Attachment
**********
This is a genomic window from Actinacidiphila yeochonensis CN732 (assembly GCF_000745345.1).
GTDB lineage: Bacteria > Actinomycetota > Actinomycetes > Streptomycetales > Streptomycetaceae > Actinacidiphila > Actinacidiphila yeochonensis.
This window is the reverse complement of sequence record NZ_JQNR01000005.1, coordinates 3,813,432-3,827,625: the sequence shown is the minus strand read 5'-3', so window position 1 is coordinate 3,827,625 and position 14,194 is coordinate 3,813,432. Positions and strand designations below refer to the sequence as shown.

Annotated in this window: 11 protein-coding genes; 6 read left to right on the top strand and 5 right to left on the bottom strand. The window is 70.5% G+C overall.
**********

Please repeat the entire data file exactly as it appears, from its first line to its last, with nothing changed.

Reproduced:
This is a genomic window from Actinacidiphila yeochonensis CN732 (assembly GCF_000745345.1).
GTDB lineage: Bacteria > Actinomycetota > Actinomycetes > Streptomycetales > Streptomycetaceae > Actinacidiphila > Actinacidiphila yeochonensis.
This window is the reverse complement of sequence record NZ_JQNR01000005.1, coordinates 3,813,432-3,827,625: the sequence shown is the minus strand read 5'-3', so window position 1 is coordinate 3,827,625 and position 14,194 is coordinate 3,813,432. Positions and strand designations below refer to the sequence as shown.

Annotated in this window: 11 protein-coding genes; 6 read left to right on the top strand and 5 right to left on the bottom strand. The window is 70.5% G+C overall.